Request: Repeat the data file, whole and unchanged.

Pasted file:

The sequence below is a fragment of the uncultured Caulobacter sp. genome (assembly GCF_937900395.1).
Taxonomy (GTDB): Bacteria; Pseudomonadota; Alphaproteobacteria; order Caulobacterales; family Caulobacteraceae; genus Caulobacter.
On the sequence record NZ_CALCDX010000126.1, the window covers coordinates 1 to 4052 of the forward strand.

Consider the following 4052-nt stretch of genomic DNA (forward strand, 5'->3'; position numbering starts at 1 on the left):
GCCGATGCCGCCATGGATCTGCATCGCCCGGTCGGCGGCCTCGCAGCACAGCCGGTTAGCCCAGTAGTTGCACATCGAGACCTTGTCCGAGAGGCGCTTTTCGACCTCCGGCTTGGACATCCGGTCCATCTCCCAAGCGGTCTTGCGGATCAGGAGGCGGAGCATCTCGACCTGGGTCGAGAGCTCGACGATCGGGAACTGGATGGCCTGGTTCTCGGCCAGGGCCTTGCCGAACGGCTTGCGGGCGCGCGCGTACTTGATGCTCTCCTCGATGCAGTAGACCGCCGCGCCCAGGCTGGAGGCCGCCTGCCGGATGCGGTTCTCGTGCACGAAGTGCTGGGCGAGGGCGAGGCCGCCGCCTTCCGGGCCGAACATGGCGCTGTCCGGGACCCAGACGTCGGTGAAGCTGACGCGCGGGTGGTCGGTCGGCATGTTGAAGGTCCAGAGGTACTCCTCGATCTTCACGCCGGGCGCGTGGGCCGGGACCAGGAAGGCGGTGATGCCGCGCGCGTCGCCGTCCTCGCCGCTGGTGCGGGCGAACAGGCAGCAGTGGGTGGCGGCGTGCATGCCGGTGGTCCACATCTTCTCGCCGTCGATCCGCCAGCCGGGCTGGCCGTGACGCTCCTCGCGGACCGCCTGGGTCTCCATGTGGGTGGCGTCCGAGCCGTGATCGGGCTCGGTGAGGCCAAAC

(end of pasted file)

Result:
The sequence below is a fragment of the uncultured Caulobacter sp. genome (assembly GCF_937900395.1).
Taxonomy (GTDB): Bacteria; Pseudomonadota; Alphaproteobacteria; order Caulobacterales; family Caulobacteraceae; genus Caulobacter.
On the sequence record NZ_CALCDX010000126.1, the window covers coordinates 1 to 4052 of the forward strand.

Consider the following 4052-nt stretch of genomic DNA (forward strand, 5'->3'; position numbering starts at 1 on the left):
GCCGATGCCGCCATGGATCTGCATCGCCCGGTCGGCGGCCTCGCAGCACAGCCGGTTAGCCCAGTAGTTGCACATCGAGACCTTGTCCGAGAGGCGCTTTTCGACCTCCGGCTTGGACATCCGGTCCATCTCCCAAGCGGTCTTGCGGATCAGGAGGCGGAGCATCTCGACCTGGGTCGAGAGCTCGACGATCGGGAACTGGATGGCCTGGTTCTCGGCCAGGGCCTTGCCGAACGGCTTGCGGGCGCGCGCGTACTTGATGCTCTCCTCGATGCAGTAGACCGCCGCGCCCAGGCTGGAGGCCGCCTGCCGGATGCGGTTCTCGTGCACGAAGTGCTGGGCGAGGGCGAGGCCGCCGCCTTCCGGGCCGAACATGGCGCTGTCCGGGACCCAGACGTCGGTGAAGCTGACGCGCGGGTGGTCGGTCGGCATGTTGAAGGTCCAGAGGTACTCCTCGATCTTCACGCCGGGCGCGTGGGCCGGGACCAGGAAGGCGGTGATGCCGCGCGCGTCGCCGTCCTCGCCGCTGGTGCGGGCGAACAGGCAGCAGTGGGTGGCGGCGTGCATGCCGGTGGTCCACATCTTCTCGCCGTCGATCCGCCAGCCGGGCTGGCCGTGACGCTCCTCGCGGACCGCCTGGGTCTCCATGTGGGTGGCGTCCGAGCCGTGATCGGGCTCGGTGAGGCCAAAC